7 Salt Substitutes That Deliver Delicious Low-Sodium Meals

When it comes to flavoring your meals, you most likely add a crack of pepper and a sprinkling of salt to your dishes for added flavor. While salt is an important mineral that helps keep your body properly functioning, it’s also lurking in just about everything from your cereal to your sports drinks to your desserts. Chances are that your salt intake really adds up in a day, and you may not even know it, so adding that dash of salt to your dish isn’t always the best choice. That doesn’t mean your foods has to be bland, though. Here are seven substitutes you can use instead of salt to have amazing, flavorful meals every time.

1. Cardamom

Mixed spices

Mixed spices | iStock.com

This spice boasts a unique, fragrant flavor. When used in sweet or savory foods, it adds kick of something unexpected. This spice is widely used in Indian and Asian cooking because of its big, bold flavors, explains The Huffington Post. Cardamom’s uniquely warm and spicy flavor can add some flare to your dishes in ways that ordinary table salt just can’t. Its also excellent in pastries — instead of adding that pinch of salt to your favorite desserts, add a bit of cardamom instead.

2. Citrus fruits

citrus including oranges and grapefruit

Citrus fruits | iStock.com

Adding some lemon or lime to your soups and salads instead of salt can immediately bump up freshness and flavor. The Produce for Better Health Foundation suggests squeezing fresh lemon juice and adding lemon zest to meals for a pop of citrusy flavor. You can also use lime, orange, or even grapefruit. Try replacing 1 teaspoon of salt in your recipe with ¼ teaspoon of salt, ½ teaspoon of zest, and ½ teaspoon of juice — you’ll cut down on your salt intake greatly while still getting a dish that tastes delicious.

3. Cayenne and chili pepper

Chili and cayenne pepper with a spicy sauce

Chili and cayenne pepper with a spicy sauce | iStock.com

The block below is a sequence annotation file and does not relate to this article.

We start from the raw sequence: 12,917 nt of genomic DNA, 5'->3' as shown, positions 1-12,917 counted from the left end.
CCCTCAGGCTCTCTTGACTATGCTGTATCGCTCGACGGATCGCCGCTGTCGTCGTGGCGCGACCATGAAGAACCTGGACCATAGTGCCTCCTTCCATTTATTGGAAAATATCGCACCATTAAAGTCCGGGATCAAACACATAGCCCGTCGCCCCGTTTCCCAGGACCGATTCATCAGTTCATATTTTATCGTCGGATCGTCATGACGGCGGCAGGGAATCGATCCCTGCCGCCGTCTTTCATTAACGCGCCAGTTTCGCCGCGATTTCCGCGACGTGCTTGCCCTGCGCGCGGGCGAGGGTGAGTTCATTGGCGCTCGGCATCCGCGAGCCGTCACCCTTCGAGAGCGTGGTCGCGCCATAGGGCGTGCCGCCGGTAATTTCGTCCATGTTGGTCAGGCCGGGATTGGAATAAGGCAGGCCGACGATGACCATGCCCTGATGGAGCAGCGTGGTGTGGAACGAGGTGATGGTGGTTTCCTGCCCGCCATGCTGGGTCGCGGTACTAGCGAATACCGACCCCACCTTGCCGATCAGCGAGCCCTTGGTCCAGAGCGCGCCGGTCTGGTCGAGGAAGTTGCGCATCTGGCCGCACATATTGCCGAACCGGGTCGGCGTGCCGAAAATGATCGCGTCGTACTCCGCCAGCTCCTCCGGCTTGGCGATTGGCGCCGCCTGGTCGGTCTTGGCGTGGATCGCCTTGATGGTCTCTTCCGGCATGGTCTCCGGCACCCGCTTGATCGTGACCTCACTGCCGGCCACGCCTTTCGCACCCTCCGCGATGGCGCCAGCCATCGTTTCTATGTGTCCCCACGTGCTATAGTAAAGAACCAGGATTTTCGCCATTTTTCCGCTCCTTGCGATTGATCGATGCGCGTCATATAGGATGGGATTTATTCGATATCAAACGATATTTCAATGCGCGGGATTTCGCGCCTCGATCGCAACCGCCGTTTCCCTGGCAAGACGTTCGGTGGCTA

Chili and cayenne bring heat to a dish, but in a different way than hot sauce. If you’re into the spiciness of Mexican and Indian cuisines, try using cayenne mixed with a bit of cumin or chili powder. The British Heart Foundation says chile peppers can be bought as dried flakes, powders, or in the form of sauces. But keep an eye on any purchased sauces, because they very often contain added sodium.

4. Salt-free seasoning blends

spices and chiles

Numerous spices can blend together for delicious flavors. | iStock.com

If you really love salt and you need a whole host of other herbs and spices in order to forget it’s not there, then you can try buying or making your own salt-free seasoning blend. WebMD shared a simple recipe you can make at home. If you don’t want to mess around with buying so many jars, then peruse what’s available in your grocery store.

5. Balsamic vinegar

Oil and vinegar in bottles

Olive oil and balsamic vinegar | iStock.com

If you’re looking for a low-sodium way to add flavor to your grilled vegetables or meat marinades, then balsamic vinegar is an excellent option. This tangy vinegar is different than other types because of its full, rich, and slightly sweet flavor. It pairs excellently with salads and cooked vegetable dishes. Greatist even suggests bumping up the flavor of your favorite proteins by making a marinade with fruit-infused balsamic vinegar, olive oil, garlic powder, mustard powder, and pomegranate juice. You’ll get flavorful piece of fish or steak with this tasty mixture, and you won’t even miss the salt.

6. Red or white wine

Red and white wine

Two glasses of wine | iStock.com/TSchon

Wine isn’t just for drinking — cooking with red or white wine can add a depth of flavor to your proteins without any extra salt. Better Homes and Gardens suggests adding the wine to a large saucepan while you’re cooking your chicken or fish, then reducing it to concentrate the flavor. Chicken and red wine partner excellently, and cooking fish in wine, garlic, and shallots is another great move.

7. Basil

A bundle of fresh basil

A bundle of fresh basil | iStock.com

Known for its prevalence in Italian fare, basil is an excellent herb that has both peppery and sweet flavor notes. Gourmet Garden explains basil is best added to a dish when it’s almost finished cooking, so that the freshness of the basil (along with its bright green color) is preserved. Basil goes great with lemons, tomatoes, and garlic. Italian dishes call for it in pastas, pizzas, sauces, and dressings. Try adding some fresh basil to your dishes instead of salt for an aromatic and fresh flavor.

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